Chapters Eight and Nine are, in some ways, the heart of the book’s line of argument. They focus on the claim of seventeenth century monarchs to be ‘sovereigns of the seas’ around Britain’s coasts; but whereas this theme has often been approached from a legalistic angle, I concentrate on the ways in which this claim generated incessant clashes with many other states, and, above all, the ways in which it made the Stuarts’ relationship with France rather more fraught than is sometimes assumed. But it was also a part of a wider agenda which embraced overseas colonies, the activities of the Royal Society, voyages of exploration, and even the establishment of the Mathematical School at Christ’s Hospital – all themes which are analysed here.

Chapter Ten, ‘Warlords’, does what it says on the tin, and analyses the roles of Charles and James as war leaders. To what extent were the strategic blunders of the second and third Anglo-Dutch wars the fault of the former, and the tactical failings of the wars the fault of the latter? The chapter reassesses such momentous events as the Battle of Solebay (1672) and places them in the context of the Stuarts’ personal ambitions. In Chapter Eleven, James finally takes the stage on his own, as King – and although I’ve written detailed studies of the navy’s part in the so-called ‘Glorious Revolution’ twice before, I was still slightly taken aback by the amount of new evidence I was able to unearth, and the very different perspectives that these gave me.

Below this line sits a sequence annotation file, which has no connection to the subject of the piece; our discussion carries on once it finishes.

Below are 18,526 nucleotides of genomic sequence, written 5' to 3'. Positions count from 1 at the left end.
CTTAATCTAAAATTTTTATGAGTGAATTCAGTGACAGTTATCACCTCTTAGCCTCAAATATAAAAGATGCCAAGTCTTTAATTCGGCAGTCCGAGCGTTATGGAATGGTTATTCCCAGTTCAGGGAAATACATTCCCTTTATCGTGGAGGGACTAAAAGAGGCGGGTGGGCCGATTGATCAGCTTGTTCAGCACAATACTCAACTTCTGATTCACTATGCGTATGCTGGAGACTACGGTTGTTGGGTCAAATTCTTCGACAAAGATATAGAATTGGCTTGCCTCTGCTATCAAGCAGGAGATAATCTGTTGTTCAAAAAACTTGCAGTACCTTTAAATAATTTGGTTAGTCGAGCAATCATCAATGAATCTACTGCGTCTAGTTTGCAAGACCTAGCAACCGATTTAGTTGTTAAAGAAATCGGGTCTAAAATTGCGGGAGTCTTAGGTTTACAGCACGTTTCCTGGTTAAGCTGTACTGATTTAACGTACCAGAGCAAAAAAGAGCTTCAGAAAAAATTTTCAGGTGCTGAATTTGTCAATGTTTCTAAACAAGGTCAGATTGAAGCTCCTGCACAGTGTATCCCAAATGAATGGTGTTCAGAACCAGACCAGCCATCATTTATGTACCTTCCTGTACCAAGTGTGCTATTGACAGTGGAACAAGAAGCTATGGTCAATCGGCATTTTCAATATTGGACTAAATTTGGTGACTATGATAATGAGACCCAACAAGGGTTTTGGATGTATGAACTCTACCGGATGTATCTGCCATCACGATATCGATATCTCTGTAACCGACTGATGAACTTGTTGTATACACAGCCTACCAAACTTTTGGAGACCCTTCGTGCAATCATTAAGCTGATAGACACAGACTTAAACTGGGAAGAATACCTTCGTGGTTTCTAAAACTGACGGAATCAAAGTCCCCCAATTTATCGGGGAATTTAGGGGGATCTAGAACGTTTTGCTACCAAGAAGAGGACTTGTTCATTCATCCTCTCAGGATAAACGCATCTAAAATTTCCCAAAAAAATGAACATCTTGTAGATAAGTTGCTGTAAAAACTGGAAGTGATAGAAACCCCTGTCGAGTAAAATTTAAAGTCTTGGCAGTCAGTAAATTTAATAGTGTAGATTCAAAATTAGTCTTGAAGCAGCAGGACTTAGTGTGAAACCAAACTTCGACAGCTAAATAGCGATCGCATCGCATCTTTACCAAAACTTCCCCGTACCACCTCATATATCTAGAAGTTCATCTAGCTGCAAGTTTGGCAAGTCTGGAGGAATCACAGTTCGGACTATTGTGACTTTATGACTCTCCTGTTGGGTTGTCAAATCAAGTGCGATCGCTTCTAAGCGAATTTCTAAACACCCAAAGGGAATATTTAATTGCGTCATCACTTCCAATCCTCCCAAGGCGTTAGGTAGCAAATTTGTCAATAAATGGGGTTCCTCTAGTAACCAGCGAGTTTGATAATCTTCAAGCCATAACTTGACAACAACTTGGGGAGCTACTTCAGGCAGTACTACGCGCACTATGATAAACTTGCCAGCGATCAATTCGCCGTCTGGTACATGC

Finally, Chapter Twelve returns to the overarching theme of ‘the Stuarts and the Sea’, and looks at ‘The Jacobite Navy’. And before you all chorus ‘there’s no such thing!’ (‘oh yes there is!’…etc), the naval side of the Jacobite movement is actually fundamentally important to any understanding of the entire subject – after all, and to put in the crudest possible terms, how, exactly, were the Old and Young Pretenders and their supporters meant to physically get to the British Isles? I had huge fun with this chapter, and managed to work in mentions – and relevant mentions to boot! – of Nelson, Blackbeard, Irish poetry, Peter the Great, and my old friends the Stepney family.

So all in all, I’m reasonably pleased with the way Kings of the Sea has turned out. It’ll also be lavishly illustrated, thanks to the wonderful people at Seaforth Publishing, and I’ve taken the opportunity to include plenty of images that, to the best of my knowledge, haven’t previously been seen in an English language book. So if you’re one of those unbelievably efficient people who’s already completed their Christmas shopping for this year, may I recommend Kings of the Sea to you for your 2017 list?

5 Comments

  1. Alan James says:

    Fantastic. Just let me know when I can order a copy!

    Like

  2. M.A. Crosbie says:

    Congratulations! This sounds absolutely brilliant. Can’t wait to get a copy.

    Like

  3. jsmjf2 says:

    That’s a stunning cover! Well done and congratulations — I always enjoy a book that is “provocative, sometimes controversial, and doesn’t pull its punches”. As far as I’m concerned, this is exactly what history is meant to do. When is it out again?